Introduction: To investigate the significance of changes in regulatory T cells (Tregs) activity and its relationship with sepsis, as well as outcome of patients with major burns.
Methods: The periphery blood samples of 106 patients were collected on post-burn days 1, 3, 7, 14, and 21. Tregs were isolated and their phenotypes (cytotoxic T-lymphocyte-associated antigen 4 and forkhead/winged helix transcription factor p3) were analyzed by flow cytometry, and the contents of cytokines (interleukin-10 and transforming growth factor-beta1) released into supernatants by Tregs were also determined by enzyme-linked immunosorbent assay kits. Gene expressions of cytokines were assessed by real-time quantitative polymerase chain reaction.
Results: Expressions of Tregs phenotypes and gene/protein expression of cytokines were all elevated after burn, and there were obvious differences among patients with various burn sizes. They were also higher in septic patients than those without sepsis. Among septic patients, the expressions of Tregs phenotypes and the levels of cytokines were markedly lower in the survival group than those in patients with fatal outcome.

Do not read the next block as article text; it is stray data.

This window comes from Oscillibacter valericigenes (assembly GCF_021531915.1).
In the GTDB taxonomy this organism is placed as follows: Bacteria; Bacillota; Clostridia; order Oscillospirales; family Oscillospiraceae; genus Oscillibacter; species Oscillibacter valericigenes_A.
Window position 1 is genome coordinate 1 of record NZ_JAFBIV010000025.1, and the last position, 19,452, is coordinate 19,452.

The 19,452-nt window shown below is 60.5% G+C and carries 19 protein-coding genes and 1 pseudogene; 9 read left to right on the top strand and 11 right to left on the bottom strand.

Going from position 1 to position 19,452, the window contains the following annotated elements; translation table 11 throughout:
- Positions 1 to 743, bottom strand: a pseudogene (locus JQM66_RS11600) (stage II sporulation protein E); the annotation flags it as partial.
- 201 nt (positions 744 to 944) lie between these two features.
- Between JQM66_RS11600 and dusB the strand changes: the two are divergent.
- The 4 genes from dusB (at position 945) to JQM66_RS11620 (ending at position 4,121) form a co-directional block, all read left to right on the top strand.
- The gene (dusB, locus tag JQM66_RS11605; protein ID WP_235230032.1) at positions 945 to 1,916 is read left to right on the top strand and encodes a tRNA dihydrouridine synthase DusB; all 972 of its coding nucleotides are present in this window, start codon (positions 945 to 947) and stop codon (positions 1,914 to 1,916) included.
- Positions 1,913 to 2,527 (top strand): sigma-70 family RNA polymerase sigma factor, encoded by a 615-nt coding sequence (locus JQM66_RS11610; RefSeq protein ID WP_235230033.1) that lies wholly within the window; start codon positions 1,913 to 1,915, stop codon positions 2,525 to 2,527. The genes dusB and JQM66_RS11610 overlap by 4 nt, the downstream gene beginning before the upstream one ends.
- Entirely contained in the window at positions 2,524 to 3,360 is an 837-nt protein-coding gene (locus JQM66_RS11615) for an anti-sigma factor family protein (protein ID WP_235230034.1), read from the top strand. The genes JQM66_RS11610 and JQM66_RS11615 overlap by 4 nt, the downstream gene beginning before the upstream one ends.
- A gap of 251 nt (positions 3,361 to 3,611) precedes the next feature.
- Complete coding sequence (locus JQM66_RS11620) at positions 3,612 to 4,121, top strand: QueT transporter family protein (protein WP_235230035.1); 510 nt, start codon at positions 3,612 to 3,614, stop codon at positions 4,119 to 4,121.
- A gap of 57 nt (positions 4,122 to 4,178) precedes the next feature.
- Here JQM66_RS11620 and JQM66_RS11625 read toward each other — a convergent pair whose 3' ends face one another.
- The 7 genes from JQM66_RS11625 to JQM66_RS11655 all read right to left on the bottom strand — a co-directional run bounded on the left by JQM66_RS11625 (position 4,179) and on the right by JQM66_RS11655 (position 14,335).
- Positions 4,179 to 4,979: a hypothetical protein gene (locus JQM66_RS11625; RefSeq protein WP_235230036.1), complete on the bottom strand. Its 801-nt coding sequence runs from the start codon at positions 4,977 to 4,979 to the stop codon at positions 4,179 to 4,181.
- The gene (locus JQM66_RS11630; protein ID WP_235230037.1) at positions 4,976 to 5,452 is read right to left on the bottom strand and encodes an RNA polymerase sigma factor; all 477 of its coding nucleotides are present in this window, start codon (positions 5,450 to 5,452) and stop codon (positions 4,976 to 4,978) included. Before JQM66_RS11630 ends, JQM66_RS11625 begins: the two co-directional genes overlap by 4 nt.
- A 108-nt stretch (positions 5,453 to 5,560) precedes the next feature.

Conclusions: Severe burn injury per se could lead to the changes in Tregs activities. Elevated levels of cytokines produced by Tregs and activation markers on Tregs surface might play an important role in the pathogenesis of sepsis and mortality in burned patients.